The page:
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Sustaining poverty escapes in Tanzania

Briefing/policy papers

Written by Andrew Shepherd

This brief draws on results of mixed methods research in Tanzania, to offer policy and programming implications for sustained poverty reduction.

The Government of Tanzania has focused on poverty reduction as a core objective of policy since 2000. There was growth throughout this period, and significant poverty reduction from 2007 to 2014, but also impoverishing effects. This research investigated the extent and drivers of transitory and sustained escapes from poverty to better understand the sources of resilience that enable people to sustainably escape poverty given the complex risk environments in which they live.

The data sources that the research in Tanzania draws on are: (i) analysis of the Tanzania National Panel Survey (NPS); (ii) key informant interviews in 2017 with a range of policy-makers, researchers, development partners and program implementers; and (iii) 24 gender-disaggregated focus group discussions and qualitative interviews with 80 households across Iringa, Dodoma and Morogoro in 2017/2018 to investigate the pathways of sustainable poverty escapes.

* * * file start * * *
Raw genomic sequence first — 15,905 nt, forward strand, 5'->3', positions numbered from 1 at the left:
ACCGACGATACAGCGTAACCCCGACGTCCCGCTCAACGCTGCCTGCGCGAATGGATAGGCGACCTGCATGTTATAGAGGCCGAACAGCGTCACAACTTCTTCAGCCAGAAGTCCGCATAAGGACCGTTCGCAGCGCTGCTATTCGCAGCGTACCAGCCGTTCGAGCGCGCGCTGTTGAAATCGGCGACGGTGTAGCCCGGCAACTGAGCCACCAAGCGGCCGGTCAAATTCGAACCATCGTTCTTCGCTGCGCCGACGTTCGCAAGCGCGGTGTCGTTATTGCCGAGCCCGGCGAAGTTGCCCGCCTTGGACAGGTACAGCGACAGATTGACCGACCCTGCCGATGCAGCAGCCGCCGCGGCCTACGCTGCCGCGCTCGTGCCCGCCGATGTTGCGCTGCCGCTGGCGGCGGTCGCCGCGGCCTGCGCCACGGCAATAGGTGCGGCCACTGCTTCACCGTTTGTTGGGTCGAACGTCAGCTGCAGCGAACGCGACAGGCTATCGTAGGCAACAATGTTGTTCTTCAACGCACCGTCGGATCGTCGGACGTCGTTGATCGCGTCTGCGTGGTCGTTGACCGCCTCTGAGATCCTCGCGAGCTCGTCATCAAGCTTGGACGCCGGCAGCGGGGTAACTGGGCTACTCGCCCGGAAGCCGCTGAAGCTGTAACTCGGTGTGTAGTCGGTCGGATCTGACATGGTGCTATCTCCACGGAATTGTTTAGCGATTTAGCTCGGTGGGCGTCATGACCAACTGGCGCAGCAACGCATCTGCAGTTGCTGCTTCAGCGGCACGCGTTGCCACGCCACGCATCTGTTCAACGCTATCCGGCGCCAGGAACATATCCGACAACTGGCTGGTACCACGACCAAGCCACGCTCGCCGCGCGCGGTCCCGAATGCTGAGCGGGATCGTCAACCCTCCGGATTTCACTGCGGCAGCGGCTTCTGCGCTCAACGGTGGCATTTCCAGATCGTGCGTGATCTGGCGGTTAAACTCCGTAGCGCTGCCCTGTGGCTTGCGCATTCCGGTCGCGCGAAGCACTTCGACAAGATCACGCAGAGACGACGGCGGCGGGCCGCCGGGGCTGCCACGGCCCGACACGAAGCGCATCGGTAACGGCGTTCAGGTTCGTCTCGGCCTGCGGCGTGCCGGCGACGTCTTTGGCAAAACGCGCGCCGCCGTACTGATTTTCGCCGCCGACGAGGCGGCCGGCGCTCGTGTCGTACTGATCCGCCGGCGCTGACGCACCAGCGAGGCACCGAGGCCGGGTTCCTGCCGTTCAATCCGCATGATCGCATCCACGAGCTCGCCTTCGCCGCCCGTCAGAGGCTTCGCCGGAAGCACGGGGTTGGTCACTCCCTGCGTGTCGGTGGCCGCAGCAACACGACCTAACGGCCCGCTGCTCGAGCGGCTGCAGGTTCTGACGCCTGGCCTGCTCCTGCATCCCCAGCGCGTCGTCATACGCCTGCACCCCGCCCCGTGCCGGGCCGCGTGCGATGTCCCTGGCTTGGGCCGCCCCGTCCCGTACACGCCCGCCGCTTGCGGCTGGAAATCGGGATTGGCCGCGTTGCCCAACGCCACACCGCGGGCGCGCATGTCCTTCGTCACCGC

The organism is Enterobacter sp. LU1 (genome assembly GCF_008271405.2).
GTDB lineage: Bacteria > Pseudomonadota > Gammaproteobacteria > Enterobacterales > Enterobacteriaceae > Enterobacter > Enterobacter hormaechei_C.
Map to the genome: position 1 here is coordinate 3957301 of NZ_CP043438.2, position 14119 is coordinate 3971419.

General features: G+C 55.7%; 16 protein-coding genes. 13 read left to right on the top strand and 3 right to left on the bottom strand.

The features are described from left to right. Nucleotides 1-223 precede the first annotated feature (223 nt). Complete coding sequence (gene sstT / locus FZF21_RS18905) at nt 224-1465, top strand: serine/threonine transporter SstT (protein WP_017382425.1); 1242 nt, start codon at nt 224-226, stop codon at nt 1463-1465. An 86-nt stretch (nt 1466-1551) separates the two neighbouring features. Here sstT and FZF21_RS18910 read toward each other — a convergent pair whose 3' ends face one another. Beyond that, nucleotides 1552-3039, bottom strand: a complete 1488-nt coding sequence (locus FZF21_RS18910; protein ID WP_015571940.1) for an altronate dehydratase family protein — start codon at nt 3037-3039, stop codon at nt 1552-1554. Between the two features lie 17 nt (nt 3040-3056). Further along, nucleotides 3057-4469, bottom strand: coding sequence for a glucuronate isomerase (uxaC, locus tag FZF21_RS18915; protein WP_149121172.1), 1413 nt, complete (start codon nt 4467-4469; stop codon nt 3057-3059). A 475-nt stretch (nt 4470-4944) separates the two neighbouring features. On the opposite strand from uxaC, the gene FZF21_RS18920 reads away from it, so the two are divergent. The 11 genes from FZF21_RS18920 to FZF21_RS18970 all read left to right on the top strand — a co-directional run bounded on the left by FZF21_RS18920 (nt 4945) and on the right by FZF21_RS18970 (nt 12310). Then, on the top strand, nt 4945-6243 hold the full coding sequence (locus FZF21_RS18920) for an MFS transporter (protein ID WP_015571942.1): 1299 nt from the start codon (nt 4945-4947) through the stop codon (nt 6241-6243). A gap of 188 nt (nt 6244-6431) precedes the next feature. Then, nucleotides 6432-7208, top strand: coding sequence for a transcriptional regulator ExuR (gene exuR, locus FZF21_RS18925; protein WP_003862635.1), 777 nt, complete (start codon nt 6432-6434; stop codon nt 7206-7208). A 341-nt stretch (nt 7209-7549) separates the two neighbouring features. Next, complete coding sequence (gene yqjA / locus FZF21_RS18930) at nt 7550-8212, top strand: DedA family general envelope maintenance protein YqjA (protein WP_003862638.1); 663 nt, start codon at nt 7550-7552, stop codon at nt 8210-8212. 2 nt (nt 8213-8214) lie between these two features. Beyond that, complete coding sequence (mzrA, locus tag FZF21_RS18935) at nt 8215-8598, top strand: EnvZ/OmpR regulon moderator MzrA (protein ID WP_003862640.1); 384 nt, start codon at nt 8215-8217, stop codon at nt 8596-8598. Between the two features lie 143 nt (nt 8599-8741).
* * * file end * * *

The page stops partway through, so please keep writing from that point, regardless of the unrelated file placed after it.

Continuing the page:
This brief responds to the question: how can programs be designed and implemented to support sustained escapes from poverty and tackle chronic poverty?

Out of the long list of topics outlined in the research summary below, these areas emerged as particularly salient issues out of the quantitative and qualitative analysis of resilience and sustainable poverty escapes:

  • Supporting growth from below through the rural and urban non-farm economy, balanced with support for smallholder agriculture;
  • Developing a health insurance system with wide coverage; and
  • Reducing the impoverishment impacts of land conflicts

Note: this policy implication brief is accompanied by the Understanding and supporting sustained pathways out of extreme poverty and deprivation: Tanzania National Report, which investigates the resources (land, livestock, and assets), attributes (household composition and education level) and activities (including jobs and engagement in non-farm activities) of households that enable them to escape poverty sustainably and minimise the likelihood of returning to living in poverty again.

Andrew Shepherd